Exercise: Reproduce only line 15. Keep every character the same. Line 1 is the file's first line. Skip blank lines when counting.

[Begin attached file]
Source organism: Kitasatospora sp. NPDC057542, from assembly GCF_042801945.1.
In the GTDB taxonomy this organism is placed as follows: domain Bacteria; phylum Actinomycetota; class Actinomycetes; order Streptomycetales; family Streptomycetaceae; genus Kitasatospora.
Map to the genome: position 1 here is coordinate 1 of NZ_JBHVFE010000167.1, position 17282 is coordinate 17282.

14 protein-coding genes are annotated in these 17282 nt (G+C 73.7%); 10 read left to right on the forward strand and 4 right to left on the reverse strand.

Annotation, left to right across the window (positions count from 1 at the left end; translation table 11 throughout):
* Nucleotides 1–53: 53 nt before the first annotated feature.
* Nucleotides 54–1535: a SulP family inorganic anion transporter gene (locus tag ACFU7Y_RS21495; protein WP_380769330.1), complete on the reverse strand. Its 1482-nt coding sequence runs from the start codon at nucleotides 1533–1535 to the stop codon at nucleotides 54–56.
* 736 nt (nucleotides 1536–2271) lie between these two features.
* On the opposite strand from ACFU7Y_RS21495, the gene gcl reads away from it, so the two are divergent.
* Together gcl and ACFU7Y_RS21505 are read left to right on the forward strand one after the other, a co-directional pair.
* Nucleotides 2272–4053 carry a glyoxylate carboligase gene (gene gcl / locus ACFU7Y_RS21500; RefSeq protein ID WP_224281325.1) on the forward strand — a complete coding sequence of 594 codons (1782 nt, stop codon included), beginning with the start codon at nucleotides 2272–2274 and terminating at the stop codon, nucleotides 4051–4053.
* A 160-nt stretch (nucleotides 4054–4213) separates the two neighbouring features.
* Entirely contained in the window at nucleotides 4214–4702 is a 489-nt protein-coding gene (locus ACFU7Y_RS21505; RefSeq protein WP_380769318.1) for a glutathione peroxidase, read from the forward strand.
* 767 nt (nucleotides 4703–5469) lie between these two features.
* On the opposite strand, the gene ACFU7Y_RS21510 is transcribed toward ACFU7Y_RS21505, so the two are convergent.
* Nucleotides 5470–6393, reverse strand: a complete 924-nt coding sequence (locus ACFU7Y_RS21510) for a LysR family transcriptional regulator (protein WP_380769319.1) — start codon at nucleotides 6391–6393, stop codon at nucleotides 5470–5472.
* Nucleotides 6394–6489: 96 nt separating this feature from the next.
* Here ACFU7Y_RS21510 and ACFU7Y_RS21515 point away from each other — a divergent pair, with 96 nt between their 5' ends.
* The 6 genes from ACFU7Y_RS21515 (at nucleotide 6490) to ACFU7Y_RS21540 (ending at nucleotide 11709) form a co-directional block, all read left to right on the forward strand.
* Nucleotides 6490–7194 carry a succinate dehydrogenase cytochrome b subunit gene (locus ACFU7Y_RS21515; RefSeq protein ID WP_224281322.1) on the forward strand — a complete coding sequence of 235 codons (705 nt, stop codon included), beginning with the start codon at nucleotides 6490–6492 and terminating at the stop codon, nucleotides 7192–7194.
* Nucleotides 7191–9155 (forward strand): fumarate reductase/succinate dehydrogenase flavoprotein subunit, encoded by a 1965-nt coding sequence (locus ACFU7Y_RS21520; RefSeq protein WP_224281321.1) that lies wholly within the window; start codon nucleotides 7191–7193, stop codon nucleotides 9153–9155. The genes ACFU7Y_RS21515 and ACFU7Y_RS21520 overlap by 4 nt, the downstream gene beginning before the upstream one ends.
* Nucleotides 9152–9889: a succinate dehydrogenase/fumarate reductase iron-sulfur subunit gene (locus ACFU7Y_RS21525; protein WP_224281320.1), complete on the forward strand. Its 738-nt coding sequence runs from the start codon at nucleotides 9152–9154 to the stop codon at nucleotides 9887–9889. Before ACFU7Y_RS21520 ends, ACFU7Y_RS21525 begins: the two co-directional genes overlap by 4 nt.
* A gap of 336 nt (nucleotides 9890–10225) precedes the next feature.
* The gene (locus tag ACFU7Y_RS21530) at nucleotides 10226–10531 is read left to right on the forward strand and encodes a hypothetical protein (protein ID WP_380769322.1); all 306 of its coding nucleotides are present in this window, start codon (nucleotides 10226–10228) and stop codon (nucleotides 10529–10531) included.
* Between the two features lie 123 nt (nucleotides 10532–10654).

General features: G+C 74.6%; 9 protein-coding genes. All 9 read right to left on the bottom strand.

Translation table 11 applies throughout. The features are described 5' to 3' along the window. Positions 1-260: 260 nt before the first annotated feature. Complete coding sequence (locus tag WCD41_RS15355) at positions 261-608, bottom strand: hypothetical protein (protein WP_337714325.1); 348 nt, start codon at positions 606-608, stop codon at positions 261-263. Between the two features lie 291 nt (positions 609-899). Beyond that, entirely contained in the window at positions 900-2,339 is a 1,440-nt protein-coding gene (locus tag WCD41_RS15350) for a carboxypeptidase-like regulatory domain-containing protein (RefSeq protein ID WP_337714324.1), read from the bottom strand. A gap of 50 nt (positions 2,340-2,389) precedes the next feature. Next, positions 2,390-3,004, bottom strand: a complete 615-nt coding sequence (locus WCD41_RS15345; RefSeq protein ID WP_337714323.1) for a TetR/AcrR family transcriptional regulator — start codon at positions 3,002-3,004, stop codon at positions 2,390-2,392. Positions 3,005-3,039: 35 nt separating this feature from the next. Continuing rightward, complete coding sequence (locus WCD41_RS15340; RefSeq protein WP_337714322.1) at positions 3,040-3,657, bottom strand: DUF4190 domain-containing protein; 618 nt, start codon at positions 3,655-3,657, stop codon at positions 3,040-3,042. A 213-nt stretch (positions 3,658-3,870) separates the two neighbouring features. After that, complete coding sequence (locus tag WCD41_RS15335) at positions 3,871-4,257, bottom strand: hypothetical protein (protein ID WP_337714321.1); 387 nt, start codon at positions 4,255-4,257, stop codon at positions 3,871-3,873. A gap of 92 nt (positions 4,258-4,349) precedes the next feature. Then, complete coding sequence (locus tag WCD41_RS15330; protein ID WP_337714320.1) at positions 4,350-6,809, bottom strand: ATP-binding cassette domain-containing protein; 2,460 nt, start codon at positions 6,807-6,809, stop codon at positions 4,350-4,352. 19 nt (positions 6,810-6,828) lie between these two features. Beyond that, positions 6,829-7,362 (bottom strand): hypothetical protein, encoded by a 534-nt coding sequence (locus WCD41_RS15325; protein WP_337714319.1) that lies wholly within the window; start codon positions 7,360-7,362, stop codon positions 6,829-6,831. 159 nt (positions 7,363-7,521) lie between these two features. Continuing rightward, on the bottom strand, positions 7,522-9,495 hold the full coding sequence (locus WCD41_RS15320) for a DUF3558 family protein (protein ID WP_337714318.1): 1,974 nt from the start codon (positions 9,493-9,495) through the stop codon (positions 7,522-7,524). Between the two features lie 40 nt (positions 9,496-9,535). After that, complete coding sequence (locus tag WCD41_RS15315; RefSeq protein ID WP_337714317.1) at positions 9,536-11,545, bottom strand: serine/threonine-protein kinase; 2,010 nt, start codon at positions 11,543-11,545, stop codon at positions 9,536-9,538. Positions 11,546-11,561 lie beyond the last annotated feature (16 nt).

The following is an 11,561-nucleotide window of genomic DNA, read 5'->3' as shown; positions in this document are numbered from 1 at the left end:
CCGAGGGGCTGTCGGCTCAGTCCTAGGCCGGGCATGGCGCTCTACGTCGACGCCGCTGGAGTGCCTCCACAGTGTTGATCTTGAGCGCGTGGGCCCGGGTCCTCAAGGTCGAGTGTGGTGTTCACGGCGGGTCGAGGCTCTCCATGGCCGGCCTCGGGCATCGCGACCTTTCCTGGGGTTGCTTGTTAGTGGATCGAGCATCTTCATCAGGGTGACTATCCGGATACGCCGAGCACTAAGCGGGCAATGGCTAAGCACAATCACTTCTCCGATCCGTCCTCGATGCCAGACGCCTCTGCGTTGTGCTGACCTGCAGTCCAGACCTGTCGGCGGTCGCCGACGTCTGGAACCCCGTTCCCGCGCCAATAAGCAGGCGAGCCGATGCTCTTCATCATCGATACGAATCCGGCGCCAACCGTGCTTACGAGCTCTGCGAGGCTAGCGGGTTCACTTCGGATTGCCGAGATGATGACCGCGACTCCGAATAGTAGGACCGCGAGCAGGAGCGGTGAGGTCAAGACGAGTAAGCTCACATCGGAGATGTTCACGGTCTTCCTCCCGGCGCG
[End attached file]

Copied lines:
* On the opposite strand, the gene ACFU7Y_RS21510 is transcribed toward ACFU7Y_RS21505, so the two are convergent.